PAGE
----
The Advanced Encryption Standard, or AES was introduced in 2001 as the replacement for the Data Encryption Standard (more commonly known as DES). AES is a public key, symmetric encryption algorithm. As of the 26 of May 2002, AES formally replaced DES. SLIGHTLY MORE IN DEPTH Unlike it’s predecessor, AES can be utilized in either 128, 192 or 256 bit forms. Unlike DES, AES has been based around the engineering principle of a substitution–permutation network. Block size is set to 128 bits, and it is currently the only cipher which has been approved for both public use and NSA top secret information when deployed in an appropriate cryptographic module. The details of AES definitions can be found as part of FIPS PUB 197: Advanced Encryption Standard (AES)and ISO/IEC 18033-3: Block ciphers. AES is also included under FIPS 140-2 by NIST.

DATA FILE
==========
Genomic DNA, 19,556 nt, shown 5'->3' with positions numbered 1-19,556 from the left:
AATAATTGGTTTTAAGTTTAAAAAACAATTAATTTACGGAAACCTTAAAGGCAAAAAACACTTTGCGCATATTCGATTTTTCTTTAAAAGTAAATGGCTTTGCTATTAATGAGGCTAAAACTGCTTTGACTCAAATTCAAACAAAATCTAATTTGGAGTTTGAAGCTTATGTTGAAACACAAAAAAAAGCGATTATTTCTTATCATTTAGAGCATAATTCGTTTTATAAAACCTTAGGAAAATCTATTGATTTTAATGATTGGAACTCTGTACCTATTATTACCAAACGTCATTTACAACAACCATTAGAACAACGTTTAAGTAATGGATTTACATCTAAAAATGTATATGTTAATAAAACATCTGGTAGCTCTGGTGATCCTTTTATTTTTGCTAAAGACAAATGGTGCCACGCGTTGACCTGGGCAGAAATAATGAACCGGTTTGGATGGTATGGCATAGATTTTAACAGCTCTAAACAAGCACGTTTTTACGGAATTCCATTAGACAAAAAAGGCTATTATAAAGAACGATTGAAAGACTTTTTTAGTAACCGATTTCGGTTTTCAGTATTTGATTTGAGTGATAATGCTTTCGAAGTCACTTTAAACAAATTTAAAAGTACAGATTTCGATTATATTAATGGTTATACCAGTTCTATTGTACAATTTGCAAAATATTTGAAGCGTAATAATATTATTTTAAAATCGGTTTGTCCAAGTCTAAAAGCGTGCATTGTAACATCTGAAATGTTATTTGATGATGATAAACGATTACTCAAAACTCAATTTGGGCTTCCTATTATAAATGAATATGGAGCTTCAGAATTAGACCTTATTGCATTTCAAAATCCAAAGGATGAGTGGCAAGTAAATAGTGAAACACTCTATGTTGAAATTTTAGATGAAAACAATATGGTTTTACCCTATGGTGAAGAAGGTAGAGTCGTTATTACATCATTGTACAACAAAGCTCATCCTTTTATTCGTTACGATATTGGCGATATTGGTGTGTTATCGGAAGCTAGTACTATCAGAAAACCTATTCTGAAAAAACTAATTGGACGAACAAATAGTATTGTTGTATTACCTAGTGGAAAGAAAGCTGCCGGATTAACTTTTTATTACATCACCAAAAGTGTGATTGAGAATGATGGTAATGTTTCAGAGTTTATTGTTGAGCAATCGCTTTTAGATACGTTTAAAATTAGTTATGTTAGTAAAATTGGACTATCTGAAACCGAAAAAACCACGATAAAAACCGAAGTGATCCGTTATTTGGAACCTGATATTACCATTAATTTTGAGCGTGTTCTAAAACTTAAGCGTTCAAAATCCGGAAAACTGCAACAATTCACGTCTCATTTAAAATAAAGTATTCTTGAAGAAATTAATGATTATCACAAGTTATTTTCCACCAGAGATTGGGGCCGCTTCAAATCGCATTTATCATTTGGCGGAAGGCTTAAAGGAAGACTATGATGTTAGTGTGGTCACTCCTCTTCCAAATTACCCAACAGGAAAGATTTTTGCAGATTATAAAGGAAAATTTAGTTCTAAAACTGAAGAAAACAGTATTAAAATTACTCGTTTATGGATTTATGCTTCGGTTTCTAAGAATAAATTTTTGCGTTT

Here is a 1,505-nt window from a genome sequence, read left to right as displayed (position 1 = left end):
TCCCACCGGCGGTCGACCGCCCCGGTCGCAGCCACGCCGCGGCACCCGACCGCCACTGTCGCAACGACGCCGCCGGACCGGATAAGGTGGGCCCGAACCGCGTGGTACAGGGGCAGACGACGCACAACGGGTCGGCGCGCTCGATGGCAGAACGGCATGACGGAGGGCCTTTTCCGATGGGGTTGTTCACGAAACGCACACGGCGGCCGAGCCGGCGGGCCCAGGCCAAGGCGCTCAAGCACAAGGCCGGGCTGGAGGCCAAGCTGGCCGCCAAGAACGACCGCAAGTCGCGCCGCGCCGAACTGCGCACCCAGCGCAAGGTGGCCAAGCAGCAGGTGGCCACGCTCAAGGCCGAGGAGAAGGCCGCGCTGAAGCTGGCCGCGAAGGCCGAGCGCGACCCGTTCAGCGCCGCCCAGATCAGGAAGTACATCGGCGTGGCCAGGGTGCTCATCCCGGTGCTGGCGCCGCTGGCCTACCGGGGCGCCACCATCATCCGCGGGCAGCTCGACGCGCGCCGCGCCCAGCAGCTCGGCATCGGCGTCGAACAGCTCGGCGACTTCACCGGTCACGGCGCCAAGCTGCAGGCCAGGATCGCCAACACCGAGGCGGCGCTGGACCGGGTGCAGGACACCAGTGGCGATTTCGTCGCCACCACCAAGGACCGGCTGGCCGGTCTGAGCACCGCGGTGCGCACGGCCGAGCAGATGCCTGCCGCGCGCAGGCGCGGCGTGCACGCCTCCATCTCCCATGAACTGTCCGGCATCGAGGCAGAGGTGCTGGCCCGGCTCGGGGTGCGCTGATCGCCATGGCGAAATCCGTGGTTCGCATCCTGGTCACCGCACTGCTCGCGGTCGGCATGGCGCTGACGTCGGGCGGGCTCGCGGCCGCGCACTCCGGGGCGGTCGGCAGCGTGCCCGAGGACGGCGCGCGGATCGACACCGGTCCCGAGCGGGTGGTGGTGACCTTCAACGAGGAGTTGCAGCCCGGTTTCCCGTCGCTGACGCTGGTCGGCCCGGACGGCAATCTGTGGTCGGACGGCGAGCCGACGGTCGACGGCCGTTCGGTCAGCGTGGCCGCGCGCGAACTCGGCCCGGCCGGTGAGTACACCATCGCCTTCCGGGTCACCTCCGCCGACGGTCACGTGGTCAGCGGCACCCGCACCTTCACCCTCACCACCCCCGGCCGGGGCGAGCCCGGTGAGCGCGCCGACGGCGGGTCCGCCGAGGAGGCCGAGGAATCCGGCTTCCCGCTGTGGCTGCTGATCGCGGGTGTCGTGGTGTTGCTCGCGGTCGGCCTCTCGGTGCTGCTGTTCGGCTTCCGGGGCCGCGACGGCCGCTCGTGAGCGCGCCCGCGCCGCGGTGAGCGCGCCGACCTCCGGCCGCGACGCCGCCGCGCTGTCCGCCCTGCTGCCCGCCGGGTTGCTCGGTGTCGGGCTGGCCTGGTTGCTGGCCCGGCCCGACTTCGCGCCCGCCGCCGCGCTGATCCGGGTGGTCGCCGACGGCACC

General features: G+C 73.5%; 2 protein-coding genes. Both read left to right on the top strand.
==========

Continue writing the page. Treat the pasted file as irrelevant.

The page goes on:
In 2006, distributed.net proved the concept of brute force attacks against AES with a 64-bit RC5 key. Although this showed that brute force attacks are feasible against AES, the large key size makes this more or less not useful. Earlier, in 2002, a version called the XSL-attack was postulated by Nicolas Courtois and Josef Pieprzyk, but this mathematical hypothesis was shown to be infeasible in practice. Side channel attacks, man-in-the-middle attacks and known-distinguishing-key attacks have been all proven to have minimal use. The practicality of each of these is debatable, and currently, these attacks that would work against AES would work against any other form of strong encryption, specifically by taking advantage of artifacts used in the encryption process and user errors.